In November 2017, a research team led by the Environment Society of Oman (ESO) and Five Oceans Environmental Services placed a satellite tag on a humpback whale in the Gulf of Masirah, Oman. First observed, photographed, and biopsied close to the same site in October 2002, the whale was genetically determined to be a female, and was named Luban – the Arabic word for Frankincense – due to the tree-like pattern in the centre of her tail fluke. She was one of 14 whales to have been satellite tagged off the coast of Oman since 2014, of which only two were females. Tagging was supported through sponsorship from Renaissance Services SAOG. In the first three weeks following her tag deployment, it appeared that Luban would follow the pattern of previously tagged whales, that all remained in waters off the coast of Oman or Yemen. Around day 21, however, Luban began a journey that would captivate all of the members of the research team and all the members of the Arabian Sea Whale Network for the next several weeks. True to her name, Luban followed one of the ancient routes of the Frankinsense trade, crossing from Oman to the west coast of India, where she slowly made her way south and has been engaged in small-scale localized movements off the southernmost tip of India since late December.
Research teams on both sides of the Arabian Sea have been speculating as to the reasons behind this ocean crossing. Satellite imagery has revealed areas of high phytoplankton productivity along the west coast of India which is a potential indicator of where prey may be found, and interviews with fishers on the coast are detailing good landings of the one of the humpback’s favoured foods, sardines. However, given that the crossing occurred during the beginning of the population’s breeding season, some are speculating that she may have also been driven by a search for mating or calving grounds rather than feeding opportunities. By late December the overwhelming interest in Luban’s movements motivated a community of marine scientists along the west coast of India to collaborate and conduct fisher interviews as well as boat surveys to try and locate Luban or any other whales in the area, as well as to document the conditions around the area of her track. At the time of writing none of the parties have yet sighted Luban in Indian waters. However another team will begin surveys off the southern tip of India on January 31st to further investigate the waters where the telemetry data indicate she has spent the last month. It is hoped these surveys will feed into regional efforts to better understand the conservation status of this unique population of whales.
Arabian Sea humpback whales were designated as Endangered on the IUCN Red List of Threatened Species in 20081. At the time, reviewers considered the case for a Critically Endangered Status based on the very low numbers and threats documented off the coast of Oman, but decided that too little was known about the rest of the population’s suspected range. Questions have since remained as to whether whales taken on both sides of the Arabian Sea during illegal Soviet whaling operations in the 1960s2 represented a single management unit with frequent exchange, or two separate sub-populations isolated from each other. Luban’s crossing provides the first recent indication that there may be regular movement between Oman and other areas of the Arabian Sea, and increased efforts to collect opportunistic data from fishing, tourism and coast guard platforms in India and Pakistan indicate that humpback whales are still present on the Eastern side of the Arabian Sea.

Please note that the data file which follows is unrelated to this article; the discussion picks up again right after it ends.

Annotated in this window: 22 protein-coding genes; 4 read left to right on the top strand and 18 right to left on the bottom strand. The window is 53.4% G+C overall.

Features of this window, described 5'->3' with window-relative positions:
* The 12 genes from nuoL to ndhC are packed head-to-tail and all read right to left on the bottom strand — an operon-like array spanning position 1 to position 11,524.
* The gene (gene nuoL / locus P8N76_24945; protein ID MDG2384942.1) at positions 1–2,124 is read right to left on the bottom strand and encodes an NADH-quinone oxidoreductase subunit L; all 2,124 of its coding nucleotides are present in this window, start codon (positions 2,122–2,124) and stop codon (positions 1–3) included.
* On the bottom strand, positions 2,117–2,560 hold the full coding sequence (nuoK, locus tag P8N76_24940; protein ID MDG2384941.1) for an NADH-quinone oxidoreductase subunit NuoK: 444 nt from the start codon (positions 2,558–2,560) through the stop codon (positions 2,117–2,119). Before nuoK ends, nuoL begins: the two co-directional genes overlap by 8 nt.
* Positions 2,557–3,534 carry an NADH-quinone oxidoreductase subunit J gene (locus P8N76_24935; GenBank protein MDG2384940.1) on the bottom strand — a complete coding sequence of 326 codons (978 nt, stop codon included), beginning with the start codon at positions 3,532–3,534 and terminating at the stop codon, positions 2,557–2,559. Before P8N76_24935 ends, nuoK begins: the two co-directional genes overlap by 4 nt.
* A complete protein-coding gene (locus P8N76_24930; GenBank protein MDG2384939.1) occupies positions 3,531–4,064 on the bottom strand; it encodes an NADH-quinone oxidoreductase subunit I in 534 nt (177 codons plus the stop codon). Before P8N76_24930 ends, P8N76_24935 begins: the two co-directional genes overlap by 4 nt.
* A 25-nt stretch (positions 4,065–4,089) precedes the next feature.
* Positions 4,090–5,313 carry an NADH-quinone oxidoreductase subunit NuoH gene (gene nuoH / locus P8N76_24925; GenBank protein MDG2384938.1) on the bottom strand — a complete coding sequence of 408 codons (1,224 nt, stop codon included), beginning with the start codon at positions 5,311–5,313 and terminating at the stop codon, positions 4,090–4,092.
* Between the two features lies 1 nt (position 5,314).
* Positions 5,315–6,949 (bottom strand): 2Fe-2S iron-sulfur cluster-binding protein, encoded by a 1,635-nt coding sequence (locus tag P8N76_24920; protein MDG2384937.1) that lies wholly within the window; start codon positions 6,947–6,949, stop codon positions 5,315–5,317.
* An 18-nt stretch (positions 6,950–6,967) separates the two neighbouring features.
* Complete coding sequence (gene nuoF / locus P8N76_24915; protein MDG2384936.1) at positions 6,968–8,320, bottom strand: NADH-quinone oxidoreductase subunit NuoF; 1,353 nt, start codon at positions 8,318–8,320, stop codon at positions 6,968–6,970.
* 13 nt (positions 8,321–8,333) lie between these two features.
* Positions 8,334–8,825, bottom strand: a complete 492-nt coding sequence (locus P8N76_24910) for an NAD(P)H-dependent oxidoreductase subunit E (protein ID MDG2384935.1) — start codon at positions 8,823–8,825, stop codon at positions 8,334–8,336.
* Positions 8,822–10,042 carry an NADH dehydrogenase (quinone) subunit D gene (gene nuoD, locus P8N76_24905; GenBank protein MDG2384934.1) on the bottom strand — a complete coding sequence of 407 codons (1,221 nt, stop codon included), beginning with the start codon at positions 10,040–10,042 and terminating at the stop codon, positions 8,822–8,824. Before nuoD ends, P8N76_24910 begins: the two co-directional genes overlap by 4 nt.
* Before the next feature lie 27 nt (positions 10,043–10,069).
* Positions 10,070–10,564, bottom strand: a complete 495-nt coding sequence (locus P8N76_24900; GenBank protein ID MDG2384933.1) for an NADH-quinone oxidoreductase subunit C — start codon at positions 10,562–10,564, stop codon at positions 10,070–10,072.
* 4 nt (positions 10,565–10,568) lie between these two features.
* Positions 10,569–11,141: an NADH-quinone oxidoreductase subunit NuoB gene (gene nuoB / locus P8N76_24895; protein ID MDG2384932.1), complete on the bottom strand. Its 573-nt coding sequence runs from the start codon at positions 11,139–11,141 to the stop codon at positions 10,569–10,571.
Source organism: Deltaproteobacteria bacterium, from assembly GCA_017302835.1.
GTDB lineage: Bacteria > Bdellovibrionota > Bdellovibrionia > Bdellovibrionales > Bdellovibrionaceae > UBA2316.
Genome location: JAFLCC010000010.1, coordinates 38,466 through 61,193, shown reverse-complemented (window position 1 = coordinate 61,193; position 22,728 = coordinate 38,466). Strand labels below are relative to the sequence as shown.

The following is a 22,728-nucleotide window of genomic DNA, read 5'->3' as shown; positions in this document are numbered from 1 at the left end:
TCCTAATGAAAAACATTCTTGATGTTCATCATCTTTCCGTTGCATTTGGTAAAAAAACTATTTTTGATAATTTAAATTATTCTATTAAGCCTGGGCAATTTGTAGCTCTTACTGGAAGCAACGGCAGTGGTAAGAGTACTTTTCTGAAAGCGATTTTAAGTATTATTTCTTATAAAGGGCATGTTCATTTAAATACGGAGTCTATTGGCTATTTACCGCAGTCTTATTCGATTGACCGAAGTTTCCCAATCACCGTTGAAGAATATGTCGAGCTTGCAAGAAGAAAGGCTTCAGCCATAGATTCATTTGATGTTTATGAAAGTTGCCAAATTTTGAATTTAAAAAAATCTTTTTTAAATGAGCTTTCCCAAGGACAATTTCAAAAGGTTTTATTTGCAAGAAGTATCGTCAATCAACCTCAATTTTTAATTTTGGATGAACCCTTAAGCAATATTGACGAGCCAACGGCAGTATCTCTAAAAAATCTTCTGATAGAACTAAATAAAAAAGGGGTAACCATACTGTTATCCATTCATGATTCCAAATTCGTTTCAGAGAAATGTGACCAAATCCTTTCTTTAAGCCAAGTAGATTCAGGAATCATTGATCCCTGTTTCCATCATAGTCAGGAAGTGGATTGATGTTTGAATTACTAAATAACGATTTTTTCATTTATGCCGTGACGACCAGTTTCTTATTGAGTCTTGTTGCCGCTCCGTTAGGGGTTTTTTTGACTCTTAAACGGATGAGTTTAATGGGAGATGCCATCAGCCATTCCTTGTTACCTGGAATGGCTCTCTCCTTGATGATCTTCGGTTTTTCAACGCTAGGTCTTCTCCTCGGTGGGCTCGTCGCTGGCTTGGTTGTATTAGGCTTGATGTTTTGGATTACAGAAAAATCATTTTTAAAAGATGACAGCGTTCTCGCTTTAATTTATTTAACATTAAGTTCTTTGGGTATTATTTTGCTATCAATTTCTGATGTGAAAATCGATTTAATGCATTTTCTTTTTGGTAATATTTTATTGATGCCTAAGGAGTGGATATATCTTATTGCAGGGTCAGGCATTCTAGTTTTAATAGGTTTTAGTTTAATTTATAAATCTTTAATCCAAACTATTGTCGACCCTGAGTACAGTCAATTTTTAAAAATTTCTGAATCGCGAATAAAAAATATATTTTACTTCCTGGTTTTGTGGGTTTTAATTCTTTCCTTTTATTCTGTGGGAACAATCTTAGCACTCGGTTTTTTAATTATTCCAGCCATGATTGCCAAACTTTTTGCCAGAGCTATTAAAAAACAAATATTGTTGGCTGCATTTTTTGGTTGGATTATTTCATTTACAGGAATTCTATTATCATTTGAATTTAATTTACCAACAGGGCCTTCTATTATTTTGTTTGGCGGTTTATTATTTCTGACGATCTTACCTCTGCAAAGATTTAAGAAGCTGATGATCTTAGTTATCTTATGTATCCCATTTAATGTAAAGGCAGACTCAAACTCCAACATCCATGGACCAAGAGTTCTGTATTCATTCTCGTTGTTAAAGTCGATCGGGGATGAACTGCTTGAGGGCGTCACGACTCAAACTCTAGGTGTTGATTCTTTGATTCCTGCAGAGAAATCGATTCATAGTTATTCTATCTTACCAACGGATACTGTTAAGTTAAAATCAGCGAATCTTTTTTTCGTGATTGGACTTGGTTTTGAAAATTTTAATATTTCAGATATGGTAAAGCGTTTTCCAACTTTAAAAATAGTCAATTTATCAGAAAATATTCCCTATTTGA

The crossing provided extra excitement and motivation for researchers from a number of Arabian Sea humpback whale range states who met in Muscat from January 21-24th for a workshop focusing on the introduction of a new regional online data platform that will facilitate collaboration throughout the region. It has also confirmed that collaborative regional efforts, such as the recently approved Concerted Action under the Convention for Migratory Species are needed to effectively protect and manage this endangered population.
For more information consult Suaad al Harthi of the Environment Society of Oman: firstname.lastname@example.org, or Andrew Willson, of Five Oceans Environmental Services: email@example.com
- Minton, G. et al. Megaptera novaeangliae, Arabian Sea subpopulation. IUCN Red List of Threatened Species http://www.iucnredlist.org/details/132835 (2008).
- Mikhalev, Y. A. Humpback whales Megaptera novaeangliae in the Arabian Sea. Marine Ecology Progress Series 149, 13-21 (1997).